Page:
Thursday, October 21, 2004


re: John Kerry's morals, religion, and politics

Bill has comments over at Bill's Comments. Here's a quote from his recent post:

So how does this apply to today? The key is Lee's statement about moral vs. sectarian positions. A legislator should express his moral beliefs in his work. Keeping in mind the distinction, he could work to outlaw abortion, but not outlaw the teaching of evolution or demand the teaching of creationism. The first is a moral issue both inside and outside of religion though his basis may be religious. The second is sectarian in its origins. If a legislator has a set of moral beliefs but does not legislate based on them, he has become a hypocrite.


But what about the reaction of the Roman Catholic Church (or any church for that matter) to some politicians that claim to be RC but vote against RC doctrine? These people (regardless of party or political persuasion) were RC before they were elected. They either had to run on their beliefs or deny them. At the point at which they denied them they should have left the church, otherwise they are hypocrites and liars. As I pointed out above, there is no real issue if they want to legislate their morality. Those things that have a common moral basis will be converted into law. But if they legislate contrary to their churches’ teachings yet try to remain members of their churches, then they have placed the desire for secular power above religious belief, and deserve whatever the church determines should happen to them.

This is becoming a fascinating discussion. Bill and I obviously agree that Kerry should accept whatever punishment the Roman Church decides to mete out, but Bill is more in line with the Smallholder on the question of whether Kerry is being principled. Me, I'm not sure that there are clear guidelines for determining "moral" versus "sectarian," especially when we start to examine particular motives for a political stance.

At the same time, when Bill writes, "If a legislator has a set of moral beliefs but does not legislate based on them, he has become a hypocrite," I can see where he's coing from. The notion that "you cannot legislate morality" is false: the purpose of legislation is moral, because it's geared toward fostering peaceful coexistence and, we hope, the maximizing of that lovely abstract notion, human flourishing. If we refine the phrase to read, "you cannot legislate the morality of a specific religion," that gets us a bit closer to how things are-- or at least how things should be in a secular/pluralist environment.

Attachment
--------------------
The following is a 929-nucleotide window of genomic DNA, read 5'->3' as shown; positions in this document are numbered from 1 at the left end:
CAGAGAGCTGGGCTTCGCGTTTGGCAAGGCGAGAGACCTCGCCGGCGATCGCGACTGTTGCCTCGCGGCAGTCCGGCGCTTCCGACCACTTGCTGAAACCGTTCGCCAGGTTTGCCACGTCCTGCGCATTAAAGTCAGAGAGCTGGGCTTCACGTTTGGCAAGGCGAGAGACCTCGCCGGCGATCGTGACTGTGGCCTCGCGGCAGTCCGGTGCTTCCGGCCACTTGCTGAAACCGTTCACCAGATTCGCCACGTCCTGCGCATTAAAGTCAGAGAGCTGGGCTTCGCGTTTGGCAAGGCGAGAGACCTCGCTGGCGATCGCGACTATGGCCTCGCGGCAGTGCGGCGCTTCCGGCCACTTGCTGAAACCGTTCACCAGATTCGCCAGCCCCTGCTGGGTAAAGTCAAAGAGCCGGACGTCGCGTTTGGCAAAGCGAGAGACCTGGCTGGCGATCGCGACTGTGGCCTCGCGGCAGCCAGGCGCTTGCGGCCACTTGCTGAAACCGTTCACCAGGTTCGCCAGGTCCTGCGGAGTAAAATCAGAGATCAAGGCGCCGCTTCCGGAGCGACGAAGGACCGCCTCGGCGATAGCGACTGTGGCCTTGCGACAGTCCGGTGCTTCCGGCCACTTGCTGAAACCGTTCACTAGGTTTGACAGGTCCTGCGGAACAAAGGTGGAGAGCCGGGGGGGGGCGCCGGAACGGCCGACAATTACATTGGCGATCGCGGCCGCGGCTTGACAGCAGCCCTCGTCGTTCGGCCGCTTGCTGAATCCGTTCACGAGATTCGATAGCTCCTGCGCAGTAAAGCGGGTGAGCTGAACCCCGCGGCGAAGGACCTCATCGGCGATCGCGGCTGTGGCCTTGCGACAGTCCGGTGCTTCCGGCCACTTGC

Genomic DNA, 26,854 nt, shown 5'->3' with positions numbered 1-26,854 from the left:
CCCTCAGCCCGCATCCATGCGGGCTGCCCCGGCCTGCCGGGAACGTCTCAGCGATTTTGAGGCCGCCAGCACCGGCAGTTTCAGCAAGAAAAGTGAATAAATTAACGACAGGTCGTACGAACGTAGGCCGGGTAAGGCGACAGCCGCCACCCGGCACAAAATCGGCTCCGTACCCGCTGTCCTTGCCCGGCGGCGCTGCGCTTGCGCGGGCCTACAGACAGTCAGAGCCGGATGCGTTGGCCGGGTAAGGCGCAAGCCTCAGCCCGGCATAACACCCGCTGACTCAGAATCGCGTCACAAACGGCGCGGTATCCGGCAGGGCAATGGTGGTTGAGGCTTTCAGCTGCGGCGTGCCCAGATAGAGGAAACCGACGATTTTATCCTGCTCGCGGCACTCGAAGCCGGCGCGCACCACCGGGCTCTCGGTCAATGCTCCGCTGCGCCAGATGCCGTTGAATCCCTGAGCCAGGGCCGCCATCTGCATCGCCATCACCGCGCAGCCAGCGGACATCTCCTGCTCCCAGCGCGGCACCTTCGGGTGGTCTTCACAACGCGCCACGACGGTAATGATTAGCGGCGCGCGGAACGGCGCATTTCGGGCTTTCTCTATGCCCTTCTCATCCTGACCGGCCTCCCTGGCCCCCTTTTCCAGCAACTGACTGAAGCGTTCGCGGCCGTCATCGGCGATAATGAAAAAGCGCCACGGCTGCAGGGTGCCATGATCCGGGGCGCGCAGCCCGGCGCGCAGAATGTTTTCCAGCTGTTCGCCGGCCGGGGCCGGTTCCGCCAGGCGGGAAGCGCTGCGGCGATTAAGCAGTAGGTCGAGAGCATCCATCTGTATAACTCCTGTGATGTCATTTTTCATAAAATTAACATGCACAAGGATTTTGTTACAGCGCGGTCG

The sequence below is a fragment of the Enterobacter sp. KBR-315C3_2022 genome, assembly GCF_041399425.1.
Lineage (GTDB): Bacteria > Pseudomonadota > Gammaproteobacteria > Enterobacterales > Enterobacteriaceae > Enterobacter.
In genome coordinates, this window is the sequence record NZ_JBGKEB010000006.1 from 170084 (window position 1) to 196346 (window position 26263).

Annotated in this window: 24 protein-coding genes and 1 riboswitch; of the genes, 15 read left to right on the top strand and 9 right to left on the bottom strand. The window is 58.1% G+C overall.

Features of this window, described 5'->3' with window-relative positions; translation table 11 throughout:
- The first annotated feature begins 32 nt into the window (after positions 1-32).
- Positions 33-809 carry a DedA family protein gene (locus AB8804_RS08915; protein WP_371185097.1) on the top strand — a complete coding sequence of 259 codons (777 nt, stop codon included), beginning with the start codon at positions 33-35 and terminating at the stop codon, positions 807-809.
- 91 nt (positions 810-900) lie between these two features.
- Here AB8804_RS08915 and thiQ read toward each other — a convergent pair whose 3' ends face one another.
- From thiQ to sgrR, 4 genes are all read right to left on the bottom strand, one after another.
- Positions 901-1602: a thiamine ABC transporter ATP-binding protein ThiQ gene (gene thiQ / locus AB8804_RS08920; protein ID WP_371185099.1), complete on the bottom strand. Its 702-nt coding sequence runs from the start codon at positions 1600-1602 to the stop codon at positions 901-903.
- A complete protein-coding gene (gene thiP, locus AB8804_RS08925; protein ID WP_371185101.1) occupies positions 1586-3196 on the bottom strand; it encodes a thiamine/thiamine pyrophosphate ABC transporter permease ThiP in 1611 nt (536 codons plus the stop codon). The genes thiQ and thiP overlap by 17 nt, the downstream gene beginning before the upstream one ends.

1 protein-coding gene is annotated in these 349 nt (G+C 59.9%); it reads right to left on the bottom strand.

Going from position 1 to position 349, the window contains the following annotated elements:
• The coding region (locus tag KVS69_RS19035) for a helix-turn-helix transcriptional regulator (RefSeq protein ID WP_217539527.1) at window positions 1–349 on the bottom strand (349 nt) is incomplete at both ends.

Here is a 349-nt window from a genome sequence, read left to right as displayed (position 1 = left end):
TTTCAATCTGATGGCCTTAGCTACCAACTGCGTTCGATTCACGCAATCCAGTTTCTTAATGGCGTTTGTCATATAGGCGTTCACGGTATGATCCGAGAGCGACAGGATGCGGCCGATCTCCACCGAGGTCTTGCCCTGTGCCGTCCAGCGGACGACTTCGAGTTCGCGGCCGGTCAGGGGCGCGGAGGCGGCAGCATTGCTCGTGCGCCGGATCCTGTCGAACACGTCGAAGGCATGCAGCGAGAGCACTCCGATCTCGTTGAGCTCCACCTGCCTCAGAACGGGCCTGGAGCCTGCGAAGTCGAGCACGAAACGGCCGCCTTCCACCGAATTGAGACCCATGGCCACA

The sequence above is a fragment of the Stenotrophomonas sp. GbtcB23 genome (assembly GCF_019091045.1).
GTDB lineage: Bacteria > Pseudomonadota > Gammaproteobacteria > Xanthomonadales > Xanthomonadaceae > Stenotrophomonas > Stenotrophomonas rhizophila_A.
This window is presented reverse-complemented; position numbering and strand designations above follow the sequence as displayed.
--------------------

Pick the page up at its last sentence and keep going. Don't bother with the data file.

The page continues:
Just in case you were wondering: Bill leans rightward; the Smallholder is, near as I can figure, somewhat left of center but pretty centrist; Your Humble Narrator is all over the map-- slightly right on foreign policy, somewhat left in terms of social policy, right in terms of the role of government, and loony-left in terms of religious sensibilities (assuming that American evangelical and fundamentalist Protestantisms represent the loony-right end of the religious spectrum). I haven't read Verbum Ipsum long enough to know where Lee stands.

The miracle in all this? A civil discussion is possible, all without a hint of John Derbyshire-style arrogance and dismissiveness. For people interested in dialogue, interreligious or otherwise, this is a crucial point.


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